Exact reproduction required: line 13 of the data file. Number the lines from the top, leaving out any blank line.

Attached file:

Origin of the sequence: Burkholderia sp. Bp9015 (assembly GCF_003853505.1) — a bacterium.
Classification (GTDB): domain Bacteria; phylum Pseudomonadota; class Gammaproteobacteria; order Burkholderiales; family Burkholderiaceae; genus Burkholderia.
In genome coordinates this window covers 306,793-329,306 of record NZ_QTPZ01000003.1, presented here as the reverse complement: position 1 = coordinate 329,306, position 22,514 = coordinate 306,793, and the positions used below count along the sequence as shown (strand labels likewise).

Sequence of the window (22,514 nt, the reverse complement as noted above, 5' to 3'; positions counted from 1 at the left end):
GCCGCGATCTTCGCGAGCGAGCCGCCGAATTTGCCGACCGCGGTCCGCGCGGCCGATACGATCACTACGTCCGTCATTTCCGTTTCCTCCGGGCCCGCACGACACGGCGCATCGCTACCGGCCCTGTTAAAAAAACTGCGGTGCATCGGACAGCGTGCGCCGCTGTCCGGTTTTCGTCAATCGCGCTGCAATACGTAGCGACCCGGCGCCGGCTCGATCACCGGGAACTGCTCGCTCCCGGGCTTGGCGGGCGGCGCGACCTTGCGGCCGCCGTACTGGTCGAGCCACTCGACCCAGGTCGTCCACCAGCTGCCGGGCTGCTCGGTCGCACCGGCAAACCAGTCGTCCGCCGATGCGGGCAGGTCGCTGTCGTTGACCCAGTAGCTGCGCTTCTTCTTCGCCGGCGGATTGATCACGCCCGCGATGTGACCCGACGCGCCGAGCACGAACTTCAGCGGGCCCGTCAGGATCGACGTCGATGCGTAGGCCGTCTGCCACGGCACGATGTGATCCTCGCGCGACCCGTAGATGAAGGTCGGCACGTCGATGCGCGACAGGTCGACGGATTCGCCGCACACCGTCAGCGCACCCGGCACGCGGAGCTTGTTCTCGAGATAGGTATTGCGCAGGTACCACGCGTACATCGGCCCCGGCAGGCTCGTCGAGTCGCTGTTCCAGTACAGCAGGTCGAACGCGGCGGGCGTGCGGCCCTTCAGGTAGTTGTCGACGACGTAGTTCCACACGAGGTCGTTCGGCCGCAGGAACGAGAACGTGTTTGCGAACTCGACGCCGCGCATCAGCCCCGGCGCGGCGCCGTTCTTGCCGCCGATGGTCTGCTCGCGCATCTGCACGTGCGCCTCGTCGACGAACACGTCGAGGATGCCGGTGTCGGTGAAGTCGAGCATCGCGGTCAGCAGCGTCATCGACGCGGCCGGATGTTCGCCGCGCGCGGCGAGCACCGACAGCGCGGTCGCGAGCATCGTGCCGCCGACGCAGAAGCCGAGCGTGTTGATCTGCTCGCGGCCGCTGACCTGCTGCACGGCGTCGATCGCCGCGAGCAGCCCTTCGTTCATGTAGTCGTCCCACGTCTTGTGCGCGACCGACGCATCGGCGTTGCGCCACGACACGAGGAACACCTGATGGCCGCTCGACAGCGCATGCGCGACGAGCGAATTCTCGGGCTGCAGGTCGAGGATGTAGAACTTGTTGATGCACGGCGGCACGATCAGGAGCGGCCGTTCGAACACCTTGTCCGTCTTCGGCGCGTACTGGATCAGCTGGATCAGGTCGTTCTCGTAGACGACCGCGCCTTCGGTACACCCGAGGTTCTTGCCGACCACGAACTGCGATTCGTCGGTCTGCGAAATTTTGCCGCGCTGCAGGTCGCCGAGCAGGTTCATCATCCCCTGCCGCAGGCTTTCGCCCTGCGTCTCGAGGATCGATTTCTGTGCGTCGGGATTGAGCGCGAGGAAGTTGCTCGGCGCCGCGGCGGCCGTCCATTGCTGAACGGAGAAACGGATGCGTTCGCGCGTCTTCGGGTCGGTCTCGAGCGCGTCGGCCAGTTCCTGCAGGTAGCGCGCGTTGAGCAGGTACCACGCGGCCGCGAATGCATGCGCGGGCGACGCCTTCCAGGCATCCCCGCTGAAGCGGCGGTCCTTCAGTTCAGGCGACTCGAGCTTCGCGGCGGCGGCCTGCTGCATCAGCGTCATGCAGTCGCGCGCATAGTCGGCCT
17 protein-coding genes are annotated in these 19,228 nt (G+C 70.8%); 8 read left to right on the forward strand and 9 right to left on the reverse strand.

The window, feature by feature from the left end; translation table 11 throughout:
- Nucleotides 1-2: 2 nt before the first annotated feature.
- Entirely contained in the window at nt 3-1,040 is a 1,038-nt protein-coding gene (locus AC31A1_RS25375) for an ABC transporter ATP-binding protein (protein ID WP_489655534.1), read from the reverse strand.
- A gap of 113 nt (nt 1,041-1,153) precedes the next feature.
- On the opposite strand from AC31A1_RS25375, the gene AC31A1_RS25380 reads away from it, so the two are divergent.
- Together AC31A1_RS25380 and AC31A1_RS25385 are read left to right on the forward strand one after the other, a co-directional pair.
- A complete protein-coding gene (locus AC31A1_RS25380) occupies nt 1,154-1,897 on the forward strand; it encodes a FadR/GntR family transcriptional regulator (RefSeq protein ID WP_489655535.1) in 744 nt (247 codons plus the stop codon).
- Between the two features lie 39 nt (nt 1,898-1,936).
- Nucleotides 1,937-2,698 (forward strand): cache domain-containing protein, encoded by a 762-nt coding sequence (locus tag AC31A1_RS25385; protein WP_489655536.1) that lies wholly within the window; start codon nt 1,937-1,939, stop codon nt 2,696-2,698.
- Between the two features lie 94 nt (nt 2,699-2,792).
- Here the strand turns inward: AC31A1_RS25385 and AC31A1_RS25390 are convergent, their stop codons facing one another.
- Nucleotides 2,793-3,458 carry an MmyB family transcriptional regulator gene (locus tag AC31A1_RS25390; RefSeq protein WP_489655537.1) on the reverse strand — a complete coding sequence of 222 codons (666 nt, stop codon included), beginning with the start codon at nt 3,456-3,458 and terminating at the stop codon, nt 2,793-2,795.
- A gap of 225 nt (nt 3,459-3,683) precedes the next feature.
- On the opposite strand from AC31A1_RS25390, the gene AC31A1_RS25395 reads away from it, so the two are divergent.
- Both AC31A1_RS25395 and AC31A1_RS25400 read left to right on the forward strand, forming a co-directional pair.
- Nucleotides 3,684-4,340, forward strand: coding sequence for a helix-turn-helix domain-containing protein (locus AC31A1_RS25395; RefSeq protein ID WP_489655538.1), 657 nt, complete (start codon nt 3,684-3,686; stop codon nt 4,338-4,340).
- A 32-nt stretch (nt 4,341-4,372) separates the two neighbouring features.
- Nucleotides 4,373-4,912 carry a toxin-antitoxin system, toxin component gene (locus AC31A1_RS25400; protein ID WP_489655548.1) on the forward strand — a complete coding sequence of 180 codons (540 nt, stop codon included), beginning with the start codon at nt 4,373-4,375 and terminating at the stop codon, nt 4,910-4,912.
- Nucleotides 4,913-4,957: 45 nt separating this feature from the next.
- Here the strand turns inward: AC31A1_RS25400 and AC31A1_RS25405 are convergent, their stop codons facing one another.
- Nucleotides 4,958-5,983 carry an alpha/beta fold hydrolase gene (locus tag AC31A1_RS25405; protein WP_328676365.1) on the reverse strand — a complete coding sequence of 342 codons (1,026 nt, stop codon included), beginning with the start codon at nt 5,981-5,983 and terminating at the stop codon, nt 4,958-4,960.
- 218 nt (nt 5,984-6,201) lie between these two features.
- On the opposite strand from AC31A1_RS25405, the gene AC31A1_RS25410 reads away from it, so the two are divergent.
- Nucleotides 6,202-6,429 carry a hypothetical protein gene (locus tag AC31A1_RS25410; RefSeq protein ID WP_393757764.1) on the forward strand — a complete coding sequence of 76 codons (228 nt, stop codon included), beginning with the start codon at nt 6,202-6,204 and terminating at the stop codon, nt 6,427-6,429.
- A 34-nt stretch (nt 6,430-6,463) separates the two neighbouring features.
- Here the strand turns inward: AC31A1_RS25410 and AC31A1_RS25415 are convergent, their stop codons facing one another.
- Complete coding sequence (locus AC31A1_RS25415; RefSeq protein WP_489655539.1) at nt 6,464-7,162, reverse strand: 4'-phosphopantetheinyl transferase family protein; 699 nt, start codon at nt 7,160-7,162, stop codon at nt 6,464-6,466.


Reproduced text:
- A complete protein-coding gene (locus AC31A1_RS25380) occupies nt 1,154-1,897 on the forward strand; it encodes a FadR/GntR family transcriptional regulator (RefSeq protein ID WP_489655535.1) in 744 nt (247 codons plus the stop codon).